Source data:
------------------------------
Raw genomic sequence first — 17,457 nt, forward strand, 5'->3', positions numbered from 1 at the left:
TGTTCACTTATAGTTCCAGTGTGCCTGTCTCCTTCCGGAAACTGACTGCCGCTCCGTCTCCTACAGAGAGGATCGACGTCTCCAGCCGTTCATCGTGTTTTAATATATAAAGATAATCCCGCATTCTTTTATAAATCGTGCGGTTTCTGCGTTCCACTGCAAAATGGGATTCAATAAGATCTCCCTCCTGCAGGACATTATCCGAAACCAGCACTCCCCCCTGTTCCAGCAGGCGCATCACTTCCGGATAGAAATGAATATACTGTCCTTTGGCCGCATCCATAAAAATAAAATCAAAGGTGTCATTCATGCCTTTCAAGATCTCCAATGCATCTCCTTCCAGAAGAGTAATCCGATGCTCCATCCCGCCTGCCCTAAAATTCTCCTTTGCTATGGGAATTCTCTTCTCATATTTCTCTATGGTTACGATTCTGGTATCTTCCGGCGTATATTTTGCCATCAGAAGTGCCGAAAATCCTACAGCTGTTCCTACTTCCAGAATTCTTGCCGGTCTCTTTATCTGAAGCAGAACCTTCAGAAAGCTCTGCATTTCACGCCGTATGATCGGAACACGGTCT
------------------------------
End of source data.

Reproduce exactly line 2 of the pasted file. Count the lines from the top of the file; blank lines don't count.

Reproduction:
TGTTCACTTATAGTTCCAGTGTGCCTGTCTCCTTCCGGAAACTGACTGCCGCTCCGTCTCCTACAGAGAGGATCGACGTCTCCAGCCGTTCATCGTGTTTTAATATATAAAGATAATCCCGCATTCTTTTATAAATCGTGCGGTTTCTGCGTTCCACTGCAAAATGGGATTCAATAAGATCTCCCTCCTGCAGGACATTATCCGAAACCAGCACTCCCCCCTGTTCCAGCAGGCGCATCACTTCCGGATAGAAATGAATATACTGTCCTTTGGCCGCATCCATAAAAATAAAATCAAAGGTGTCATTCATGCCTTTCAAGATCTCCAATGCATCTCCTTCCAGAAGAGTAATCCGATGCTCCATCCCGCCTGCCCTAAAATTCTCCTTTGCTATGGGAATTCTCTTCTCATATTTCTCTATGGTTACGATTCTGGTATCTTCCGGCGTATATTTTGCCATCAGAAGTGCCGAAAATCCTACAGCTGTTCCTACTTCCAGAATTCTTGCCGGTCTCTTTATCTGAAGCAGAACCTTCAGAAAGCTCTGCATTTCACGCCGTATGATCGGAACACGGTCT